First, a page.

Impact of Dell on Future Challenging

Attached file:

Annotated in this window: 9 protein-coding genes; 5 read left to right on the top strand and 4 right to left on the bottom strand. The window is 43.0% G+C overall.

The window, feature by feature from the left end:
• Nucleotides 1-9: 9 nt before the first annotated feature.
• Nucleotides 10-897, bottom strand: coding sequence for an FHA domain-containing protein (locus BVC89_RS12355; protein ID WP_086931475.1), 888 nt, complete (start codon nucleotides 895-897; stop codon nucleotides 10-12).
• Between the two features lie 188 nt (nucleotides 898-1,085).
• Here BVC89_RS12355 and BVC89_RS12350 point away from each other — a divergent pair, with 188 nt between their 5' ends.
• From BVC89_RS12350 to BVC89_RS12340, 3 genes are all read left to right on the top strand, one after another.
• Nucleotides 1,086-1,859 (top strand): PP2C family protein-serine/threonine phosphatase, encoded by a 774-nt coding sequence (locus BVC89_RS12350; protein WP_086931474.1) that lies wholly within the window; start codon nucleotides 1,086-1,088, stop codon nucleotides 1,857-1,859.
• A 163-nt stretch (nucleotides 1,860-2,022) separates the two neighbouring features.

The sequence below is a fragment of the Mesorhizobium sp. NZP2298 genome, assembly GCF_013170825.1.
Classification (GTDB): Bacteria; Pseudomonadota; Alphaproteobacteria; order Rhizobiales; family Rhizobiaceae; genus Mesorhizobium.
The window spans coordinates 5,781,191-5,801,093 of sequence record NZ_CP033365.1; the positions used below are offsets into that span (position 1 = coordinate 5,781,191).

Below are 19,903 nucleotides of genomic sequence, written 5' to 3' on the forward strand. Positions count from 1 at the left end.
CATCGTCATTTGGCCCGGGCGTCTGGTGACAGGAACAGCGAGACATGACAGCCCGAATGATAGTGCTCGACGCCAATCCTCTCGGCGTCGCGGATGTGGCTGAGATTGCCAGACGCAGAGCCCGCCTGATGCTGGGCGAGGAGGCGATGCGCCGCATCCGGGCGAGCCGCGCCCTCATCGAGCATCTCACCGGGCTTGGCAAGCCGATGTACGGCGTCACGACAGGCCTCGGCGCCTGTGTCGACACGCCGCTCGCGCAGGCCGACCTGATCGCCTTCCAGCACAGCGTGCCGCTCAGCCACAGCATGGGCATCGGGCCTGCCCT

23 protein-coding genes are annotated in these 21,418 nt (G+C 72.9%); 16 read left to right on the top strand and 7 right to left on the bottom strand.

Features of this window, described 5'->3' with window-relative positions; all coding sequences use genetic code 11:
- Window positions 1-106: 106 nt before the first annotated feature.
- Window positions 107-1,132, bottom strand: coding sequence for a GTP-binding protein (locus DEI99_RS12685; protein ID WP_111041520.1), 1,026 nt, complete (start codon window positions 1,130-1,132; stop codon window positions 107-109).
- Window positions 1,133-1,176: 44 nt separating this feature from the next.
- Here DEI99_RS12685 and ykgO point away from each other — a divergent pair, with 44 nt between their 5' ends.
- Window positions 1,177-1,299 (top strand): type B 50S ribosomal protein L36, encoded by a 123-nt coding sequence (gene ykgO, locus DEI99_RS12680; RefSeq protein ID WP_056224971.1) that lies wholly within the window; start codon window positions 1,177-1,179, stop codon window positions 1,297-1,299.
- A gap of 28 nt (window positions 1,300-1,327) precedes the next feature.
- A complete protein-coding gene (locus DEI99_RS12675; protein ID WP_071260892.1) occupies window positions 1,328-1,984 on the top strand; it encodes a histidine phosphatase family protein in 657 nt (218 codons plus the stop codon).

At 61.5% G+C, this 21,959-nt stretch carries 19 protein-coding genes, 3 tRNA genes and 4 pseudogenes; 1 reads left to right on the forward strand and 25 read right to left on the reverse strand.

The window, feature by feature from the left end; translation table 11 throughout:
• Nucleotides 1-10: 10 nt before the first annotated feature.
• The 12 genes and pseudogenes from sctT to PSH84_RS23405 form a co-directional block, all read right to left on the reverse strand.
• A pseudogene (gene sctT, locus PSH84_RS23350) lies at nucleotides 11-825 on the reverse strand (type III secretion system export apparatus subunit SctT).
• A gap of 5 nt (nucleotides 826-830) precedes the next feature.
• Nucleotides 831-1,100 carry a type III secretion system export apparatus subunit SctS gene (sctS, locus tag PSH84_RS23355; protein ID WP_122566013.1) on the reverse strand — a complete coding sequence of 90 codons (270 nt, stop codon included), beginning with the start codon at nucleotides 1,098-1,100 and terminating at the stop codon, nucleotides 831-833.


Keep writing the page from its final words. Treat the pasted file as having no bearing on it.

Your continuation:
The Federal Circuit’s holding in Dell deprives contractors of the ability to challenge corrective action at the COFC on grounds that the corrective action is not narrowly targeted to remedy a procurement defect and is therefore overbroad. Dell unifies the law at GAO and the COFC, requiring only that agency corrective action be “reasonable.” Given the highly deferential nature of this standard, contractors who feel that a procuring agency has unfairly taken corrective action as a means of avoiding what the agency considers an undesirable outcome to a protest (such as the disqualification of the agency’s original awardee), have lost a powerful tool by which to forestall such maneuvering. After Dell, contractors aggrieved by corrective action will find less balm in Gilead.